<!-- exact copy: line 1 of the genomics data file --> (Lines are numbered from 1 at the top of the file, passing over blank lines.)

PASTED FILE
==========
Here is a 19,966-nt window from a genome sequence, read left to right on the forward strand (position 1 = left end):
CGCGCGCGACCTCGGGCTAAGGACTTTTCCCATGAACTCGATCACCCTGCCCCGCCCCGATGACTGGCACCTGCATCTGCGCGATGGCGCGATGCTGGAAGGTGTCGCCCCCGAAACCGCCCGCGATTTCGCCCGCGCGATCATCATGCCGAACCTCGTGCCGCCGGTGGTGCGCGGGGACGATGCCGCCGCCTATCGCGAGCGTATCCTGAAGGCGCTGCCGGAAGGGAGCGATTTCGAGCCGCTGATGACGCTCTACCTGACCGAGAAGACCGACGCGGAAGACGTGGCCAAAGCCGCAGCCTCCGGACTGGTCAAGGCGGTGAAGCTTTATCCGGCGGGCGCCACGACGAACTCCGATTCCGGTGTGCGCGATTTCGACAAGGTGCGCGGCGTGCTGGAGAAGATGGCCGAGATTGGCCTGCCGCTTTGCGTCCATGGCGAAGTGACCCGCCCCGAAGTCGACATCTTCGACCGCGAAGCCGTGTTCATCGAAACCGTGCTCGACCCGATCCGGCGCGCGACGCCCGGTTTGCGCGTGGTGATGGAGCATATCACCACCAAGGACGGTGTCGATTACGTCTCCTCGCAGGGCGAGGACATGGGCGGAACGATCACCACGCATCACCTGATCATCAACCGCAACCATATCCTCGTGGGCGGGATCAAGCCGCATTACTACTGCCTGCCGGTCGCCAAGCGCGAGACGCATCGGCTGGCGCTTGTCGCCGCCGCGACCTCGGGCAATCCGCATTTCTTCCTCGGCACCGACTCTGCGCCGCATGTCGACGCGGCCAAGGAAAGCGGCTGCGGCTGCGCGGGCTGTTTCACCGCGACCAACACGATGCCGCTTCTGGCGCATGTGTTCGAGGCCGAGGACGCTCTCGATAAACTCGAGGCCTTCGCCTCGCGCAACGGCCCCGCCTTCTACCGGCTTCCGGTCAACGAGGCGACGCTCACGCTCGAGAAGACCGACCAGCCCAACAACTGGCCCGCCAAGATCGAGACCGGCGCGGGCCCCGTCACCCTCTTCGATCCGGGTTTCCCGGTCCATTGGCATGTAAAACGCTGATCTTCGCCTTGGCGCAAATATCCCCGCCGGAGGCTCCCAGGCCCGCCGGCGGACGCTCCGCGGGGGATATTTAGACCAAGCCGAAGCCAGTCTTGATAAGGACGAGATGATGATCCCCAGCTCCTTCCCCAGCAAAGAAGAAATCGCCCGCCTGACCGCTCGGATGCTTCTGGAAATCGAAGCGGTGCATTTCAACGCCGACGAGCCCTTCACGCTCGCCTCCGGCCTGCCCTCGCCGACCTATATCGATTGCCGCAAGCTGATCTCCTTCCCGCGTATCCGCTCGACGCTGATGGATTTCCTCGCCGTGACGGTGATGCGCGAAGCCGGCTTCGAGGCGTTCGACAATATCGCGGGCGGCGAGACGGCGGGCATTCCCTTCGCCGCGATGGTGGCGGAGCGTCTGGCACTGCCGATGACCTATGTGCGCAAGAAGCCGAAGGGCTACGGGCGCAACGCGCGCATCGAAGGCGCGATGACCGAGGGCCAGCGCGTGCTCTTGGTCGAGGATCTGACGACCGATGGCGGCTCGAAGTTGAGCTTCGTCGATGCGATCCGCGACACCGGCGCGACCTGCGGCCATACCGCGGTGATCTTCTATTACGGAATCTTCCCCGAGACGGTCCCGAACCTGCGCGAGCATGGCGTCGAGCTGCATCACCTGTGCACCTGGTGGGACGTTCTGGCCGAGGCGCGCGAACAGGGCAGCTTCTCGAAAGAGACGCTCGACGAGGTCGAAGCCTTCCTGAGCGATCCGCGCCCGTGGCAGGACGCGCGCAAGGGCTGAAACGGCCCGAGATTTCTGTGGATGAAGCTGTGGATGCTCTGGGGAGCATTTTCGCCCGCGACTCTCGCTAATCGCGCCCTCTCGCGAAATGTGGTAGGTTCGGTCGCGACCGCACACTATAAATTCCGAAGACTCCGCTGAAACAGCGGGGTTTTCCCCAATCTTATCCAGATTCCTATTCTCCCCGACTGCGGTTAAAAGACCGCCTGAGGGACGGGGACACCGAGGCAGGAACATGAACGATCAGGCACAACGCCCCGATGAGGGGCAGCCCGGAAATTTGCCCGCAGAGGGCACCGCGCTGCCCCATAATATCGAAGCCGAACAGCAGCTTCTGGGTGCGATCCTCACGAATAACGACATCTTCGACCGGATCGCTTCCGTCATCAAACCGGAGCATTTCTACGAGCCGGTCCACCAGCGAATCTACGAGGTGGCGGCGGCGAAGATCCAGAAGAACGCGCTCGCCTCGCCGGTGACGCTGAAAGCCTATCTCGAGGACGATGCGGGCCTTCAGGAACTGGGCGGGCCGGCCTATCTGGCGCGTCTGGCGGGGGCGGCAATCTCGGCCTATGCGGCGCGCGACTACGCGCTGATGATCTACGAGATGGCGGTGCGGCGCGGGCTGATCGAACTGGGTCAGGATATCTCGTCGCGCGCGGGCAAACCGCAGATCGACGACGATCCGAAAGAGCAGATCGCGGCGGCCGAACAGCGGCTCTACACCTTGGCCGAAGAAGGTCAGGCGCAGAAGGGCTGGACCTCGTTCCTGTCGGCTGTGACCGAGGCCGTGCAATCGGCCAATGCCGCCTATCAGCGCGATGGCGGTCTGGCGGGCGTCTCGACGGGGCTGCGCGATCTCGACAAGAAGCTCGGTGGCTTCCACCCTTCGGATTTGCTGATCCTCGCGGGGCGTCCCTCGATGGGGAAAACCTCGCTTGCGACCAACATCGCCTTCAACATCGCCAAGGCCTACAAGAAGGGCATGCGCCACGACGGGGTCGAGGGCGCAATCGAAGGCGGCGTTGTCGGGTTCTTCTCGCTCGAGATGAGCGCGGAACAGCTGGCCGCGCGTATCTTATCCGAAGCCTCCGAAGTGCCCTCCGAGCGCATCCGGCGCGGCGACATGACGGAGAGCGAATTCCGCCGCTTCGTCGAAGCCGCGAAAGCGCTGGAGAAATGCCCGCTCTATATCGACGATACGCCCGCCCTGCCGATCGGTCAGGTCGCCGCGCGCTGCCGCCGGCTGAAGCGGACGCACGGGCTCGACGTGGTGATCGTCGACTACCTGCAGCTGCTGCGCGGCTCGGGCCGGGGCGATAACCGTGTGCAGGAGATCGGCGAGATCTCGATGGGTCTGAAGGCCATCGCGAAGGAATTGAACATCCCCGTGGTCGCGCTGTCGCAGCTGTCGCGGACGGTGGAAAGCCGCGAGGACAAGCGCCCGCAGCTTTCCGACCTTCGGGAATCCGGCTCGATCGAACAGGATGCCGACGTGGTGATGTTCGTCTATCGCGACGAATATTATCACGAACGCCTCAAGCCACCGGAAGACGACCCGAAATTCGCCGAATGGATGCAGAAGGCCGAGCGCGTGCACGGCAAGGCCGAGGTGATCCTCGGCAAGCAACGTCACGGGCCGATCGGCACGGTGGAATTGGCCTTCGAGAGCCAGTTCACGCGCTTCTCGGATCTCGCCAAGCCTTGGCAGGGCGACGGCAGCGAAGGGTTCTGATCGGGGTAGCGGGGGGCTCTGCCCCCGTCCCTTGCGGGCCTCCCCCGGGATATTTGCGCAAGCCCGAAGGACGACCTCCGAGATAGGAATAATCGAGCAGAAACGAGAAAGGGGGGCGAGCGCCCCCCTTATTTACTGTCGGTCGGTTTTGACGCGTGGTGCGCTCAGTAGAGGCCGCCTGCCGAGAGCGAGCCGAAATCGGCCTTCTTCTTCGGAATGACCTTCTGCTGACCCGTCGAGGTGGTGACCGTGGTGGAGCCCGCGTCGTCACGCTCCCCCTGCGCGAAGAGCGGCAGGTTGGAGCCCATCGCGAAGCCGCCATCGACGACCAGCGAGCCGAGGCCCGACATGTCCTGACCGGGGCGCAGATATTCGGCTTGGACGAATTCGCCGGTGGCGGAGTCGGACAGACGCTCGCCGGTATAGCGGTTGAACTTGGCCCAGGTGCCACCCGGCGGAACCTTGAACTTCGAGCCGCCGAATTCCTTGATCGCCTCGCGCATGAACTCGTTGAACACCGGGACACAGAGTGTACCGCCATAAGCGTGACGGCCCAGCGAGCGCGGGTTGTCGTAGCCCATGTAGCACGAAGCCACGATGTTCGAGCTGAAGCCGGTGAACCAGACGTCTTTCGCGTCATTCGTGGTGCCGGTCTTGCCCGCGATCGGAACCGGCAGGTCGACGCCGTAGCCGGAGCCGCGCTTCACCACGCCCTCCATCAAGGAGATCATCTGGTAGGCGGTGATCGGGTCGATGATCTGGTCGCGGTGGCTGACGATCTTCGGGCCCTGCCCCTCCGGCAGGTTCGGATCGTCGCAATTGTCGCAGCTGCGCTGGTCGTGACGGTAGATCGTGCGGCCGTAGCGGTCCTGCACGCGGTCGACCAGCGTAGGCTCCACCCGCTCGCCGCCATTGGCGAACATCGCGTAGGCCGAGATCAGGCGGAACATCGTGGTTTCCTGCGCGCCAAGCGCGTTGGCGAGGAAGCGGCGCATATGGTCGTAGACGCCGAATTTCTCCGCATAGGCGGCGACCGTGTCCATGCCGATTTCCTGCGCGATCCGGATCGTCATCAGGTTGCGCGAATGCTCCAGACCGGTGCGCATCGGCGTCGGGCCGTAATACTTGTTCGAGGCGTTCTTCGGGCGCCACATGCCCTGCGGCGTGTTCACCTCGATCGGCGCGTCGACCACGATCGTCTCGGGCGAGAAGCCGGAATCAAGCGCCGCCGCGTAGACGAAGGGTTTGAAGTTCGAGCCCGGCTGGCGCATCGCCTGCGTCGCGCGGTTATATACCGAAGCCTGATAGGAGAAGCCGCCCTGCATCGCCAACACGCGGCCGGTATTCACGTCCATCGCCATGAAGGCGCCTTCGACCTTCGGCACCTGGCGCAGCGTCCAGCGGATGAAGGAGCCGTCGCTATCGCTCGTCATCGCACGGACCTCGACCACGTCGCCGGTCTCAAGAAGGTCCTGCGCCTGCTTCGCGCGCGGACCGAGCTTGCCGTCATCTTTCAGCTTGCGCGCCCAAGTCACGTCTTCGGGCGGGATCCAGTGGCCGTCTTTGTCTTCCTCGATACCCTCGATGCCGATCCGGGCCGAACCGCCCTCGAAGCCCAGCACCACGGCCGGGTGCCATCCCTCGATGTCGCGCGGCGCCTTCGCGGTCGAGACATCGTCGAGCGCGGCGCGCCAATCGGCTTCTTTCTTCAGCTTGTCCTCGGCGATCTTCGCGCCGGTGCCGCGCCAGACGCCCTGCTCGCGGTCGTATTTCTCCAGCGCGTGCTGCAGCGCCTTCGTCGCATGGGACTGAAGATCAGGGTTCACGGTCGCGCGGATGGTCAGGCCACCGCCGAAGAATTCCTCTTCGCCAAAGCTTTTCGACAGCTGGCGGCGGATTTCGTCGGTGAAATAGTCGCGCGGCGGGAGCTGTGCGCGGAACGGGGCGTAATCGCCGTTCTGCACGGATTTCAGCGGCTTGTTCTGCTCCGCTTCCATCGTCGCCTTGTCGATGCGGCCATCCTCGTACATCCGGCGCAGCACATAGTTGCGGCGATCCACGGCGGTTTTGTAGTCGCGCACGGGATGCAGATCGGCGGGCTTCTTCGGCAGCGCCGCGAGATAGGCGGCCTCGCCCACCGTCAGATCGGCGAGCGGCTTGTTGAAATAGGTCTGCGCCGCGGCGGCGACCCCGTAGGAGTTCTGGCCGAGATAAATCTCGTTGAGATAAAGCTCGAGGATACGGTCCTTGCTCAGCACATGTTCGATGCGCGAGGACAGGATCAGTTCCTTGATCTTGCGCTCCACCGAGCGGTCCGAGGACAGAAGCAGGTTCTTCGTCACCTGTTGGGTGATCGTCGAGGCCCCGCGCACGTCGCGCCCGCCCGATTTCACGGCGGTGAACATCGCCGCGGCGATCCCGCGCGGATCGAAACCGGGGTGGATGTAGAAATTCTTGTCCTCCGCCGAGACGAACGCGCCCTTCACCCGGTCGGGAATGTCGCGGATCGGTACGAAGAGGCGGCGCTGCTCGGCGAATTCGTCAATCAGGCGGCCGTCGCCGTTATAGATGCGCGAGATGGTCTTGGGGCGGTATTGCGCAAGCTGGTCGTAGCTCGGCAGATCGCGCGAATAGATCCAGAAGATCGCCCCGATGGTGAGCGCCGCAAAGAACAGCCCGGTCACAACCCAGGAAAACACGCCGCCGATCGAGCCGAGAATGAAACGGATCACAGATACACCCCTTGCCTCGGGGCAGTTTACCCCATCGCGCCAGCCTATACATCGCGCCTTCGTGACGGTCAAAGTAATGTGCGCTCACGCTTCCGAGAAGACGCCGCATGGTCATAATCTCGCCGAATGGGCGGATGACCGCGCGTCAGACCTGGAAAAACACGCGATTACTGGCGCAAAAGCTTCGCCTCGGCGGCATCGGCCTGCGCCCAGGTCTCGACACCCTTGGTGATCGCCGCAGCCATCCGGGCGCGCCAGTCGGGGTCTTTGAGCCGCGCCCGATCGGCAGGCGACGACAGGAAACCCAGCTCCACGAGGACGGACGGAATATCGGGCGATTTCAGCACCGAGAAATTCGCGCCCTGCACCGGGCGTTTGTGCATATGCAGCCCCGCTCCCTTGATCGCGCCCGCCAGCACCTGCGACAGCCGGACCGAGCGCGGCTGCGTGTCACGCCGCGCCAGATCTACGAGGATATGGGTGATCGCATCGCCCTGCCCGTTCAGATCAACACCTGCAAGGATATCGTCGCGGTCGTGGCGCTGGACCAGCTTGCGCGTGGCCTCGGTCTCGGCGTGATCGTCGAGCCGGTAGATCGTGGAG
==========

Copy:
Here is a 19,966-nt window from a genome sequence, read left to right on the forward strand (position 1 = left end):